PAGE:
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Children suffer most from disability


One out of every 10 Kenyans suffers from a form of disability

A Ministry of Education 2016 survey indicates one out of every 10 Kenyans below the age of 21 suffers from a form of disability.

Today marks the United Nations International Day for Persons with Disabilities. Globally, according to the World Health Organisation (WHO), over 15 per cent of the world population — of about 1 billion people — have a disability. Eighty per cent of this population lives in the rural areas of developing countries. Locally, Kenya has an estimated 6.5 million people with disabilities. A Ministry of Education 2016 survey indicates one out of every 10 Kenyans below the age of 21 suffers from a form of disability. This survey was in conjunction with the Voluntary Services Overseas (VSO) organisation. The study also showed that more than 16 per cent of children with disabilities were out of school. 18.4 per cent of children and young adults below 21 years with disabilities were either total or partial orphans.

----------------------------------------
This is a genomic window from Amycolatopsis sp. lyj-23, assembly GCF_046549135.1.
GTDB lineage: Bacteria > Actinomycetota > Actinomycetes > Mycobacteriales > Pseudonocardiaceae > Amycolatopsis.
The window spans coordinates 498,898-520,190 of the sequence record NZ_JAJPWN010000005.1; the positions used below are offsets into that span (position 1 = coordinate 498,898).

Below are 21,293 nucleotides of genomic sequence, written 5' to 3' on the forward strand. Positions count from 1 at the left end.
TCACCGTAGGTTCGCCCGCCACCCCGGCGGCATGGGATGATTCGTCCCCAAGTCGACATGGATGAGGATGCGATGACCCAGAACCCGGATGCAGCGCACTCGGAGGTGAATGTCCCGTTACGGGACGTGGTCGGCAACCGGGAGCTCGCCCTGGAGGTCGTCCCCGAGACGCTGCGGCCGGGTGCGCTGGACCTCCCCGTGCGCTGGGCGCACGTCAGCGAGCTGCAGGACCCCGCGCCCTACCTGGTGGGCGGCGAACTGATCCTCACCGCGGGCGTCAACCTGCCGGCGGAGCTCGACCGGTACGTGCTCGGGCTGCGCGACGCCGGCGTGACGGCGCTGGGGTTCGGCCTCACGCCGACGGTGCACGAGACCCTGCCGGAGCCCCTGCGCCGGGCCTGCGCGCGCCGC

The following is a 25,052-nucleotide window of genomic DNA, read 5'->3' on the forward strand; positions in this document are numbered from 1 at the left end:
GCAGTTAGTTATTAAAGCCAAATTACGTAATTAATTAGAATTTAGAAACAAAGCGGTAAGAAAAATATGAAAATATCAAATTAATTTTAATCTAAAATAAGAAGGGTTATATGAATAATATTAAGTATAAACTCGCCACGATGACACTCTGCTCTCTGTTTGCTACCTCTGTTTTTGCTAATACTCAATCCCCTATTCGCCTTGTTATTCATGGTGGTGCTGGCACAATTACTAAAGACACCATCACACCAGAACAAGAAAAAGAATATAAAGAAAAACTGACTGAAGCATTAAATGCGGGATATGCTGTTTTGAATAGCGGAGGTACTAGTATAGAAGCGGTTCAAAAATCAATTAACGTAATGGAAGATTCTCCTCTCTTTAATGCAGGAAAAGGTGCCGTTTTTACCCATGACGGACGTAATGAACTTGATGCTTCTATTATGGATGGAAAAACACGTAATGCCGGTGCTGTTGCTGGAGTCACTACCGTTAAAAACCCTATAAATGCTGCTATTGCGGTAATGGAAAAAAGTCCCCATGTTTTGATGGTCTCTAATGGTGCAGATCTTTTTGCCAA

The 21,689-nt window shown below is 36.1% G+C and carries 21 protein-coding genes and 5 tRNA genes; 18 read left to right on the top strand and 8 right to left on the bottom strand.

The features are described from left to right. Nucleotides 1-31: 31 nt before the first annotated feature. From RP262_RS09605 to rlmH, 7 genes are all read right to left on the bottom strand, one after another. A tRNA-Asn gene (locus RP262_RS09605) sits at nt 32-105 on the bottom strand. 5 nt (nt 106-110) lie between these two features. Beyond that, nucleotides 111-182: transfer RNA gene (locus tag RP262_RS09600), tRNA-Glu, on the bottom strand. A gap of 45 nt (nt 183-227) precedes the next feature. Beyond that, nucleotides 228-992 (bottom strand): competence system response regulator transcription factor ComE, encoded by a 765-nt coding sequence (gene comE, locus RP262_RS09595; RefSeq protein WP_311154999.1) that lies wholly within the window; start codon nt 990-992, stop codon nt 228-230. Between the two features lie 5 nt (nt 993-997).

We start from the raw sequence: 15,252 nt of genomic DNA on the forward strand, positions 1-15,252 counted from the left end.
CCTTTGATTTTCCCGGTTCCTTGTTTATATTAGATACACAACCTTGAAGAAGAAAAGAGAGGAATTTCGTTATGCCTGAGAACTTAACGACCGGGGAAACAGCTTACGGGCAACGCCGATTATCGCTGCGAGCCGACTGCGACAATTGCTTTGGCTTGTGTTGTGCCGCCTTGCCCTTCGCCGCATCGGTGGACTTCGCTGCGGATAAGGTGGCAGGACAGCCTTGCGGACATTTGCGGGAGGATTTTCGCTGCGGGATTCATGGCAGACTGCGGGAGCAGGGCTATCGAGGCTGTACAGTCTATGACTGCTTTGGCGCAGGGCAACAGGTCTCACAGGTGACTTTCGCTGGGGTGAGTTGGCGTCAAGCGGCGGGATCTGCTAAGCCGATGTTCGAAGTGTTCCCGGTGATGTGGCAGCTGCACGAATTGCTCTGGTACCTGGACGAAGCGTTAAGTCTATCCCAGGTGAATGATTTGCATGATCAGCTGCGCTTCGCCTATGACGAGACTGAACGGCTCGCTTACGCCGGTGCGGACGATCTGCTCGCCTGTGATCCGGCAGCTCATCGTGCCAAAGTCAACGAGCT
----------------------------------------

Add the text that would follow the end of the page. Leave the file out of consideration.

Children with disabilities and special needs in Kenya remain disadvantaged when it comes to accessing proper primary education. For example, a 2018 report by the Ministry of Education, shows that the number of disabled children out of school has been rising steadily. About 300,000 children are disabled and out of school, while the number of teachers with special needs training remains inadequate, with only 1,135 teachers having been trained by 2016.

EDUCATION

Contrarily in October this year, the Cabinet Secretary for Education George Magoha said that the Kenya Institute of Special Education (KISE) had trained 29,000 teachers to handle children with disabilities, while 17,000 trained teachers were already deployed in schools to cater for children with special needs.

Currently, the Ministry of Education spends Sh455 million on the primary education of children with special needs. Under the Free Primary Education programme, the ministry allocates Sh3,700 per learner with disability per year.

The VSO report, identifies the most prevalent disabilities among children in Kenya as multiple disabilities, which accounts for over 31 per cent, visual impairment, which accounts for 20 per cent, hearing impairment at 10 per cent, and physical impairment at about 9 per cent. Disability among girls stands at about 54 per cent while boys account for 46 per cent of child disabilities.